Even while the wealthiest art collectors are currently on a tear, the recent financial crisis might alter everything.
Sales of art-related tokens increased to $2.9 billion in 2021 as crypto bros spent their earnings on NFTs and Audemars Piguet watches.
The wealthy inhabit a distinct economic environment. That much is evident from all the Dior purses and Cartier watches they purchase, but it is made abundantly plain when you consider all the works of art they amass.
Reported by the most recent state of industry
assessment by art economist Clare McAndrew for Art Basel and UBS Group AG, global art sales will reach $67.8 billion in 2022. It represented a 3% gain from 2021 when sales recovered 31% from the pandemic-related low point in 2020.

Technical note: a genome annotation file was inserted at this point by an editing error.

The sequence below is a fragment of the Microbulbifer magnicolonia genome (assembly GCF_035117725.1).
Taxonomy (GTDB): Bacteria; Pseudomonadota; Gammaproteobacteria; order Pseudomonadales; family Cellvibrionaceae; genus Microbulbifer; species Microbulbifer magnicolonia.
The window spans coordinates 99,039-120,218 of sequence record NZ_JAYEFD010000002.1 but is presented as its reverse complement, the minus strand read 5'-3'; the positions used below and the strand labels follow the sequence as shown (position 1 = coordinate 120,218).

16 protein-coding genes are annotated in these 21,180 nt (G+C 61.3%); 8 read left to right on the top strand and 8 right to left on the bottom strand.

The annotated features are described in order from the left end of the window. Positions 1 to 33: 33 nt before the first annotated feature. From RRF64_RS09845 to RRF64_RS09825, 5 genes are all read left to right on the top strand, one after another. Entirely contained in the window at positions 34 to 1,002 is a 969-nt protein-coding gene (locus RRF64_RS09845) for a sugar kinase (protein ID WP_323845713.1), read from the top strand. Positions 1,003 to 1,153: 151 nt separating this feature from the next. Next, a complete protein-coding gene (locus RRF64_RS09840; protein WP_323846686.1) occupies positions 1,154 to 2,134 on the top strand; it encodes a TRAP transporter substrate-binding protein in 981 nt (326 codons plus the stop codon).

The American market drove the art business last year, just as it does in the worldwide luxury sector. After Leonardo Da Vinci’s Salvator Mundi, which fetched $450 million in New York in 2017, Andy Warhol’s Shot Sage Blue Marilyn, which fetched $195 million in May, is the second-most expensive art ever to be sold at auction.
While the US maintained its top spot in the worldwide rankings, it is noteworthy that the UK also grew. The British art market is still drawing foreign purchasers after Brexit even if it hasn’t fully rebounded to pre-pandemic levels. It didn’t help either that sterling fell last fall.
According to McAndrew’s Arts Economics, the most costly pieces of art sold the best worldwide. The only sector that saw an increase in sales last year’s value was pieced selling for more than $10 million. Paul Cezanne’s La Montagne Sainte-Victoire and Georges Seurat’s Les Poseuses, Ensemble (Petite Version), both of which sold for over $137 million, are included in this category. Its top-end boom indicates growing wealth vaults among the wealthiest collectors.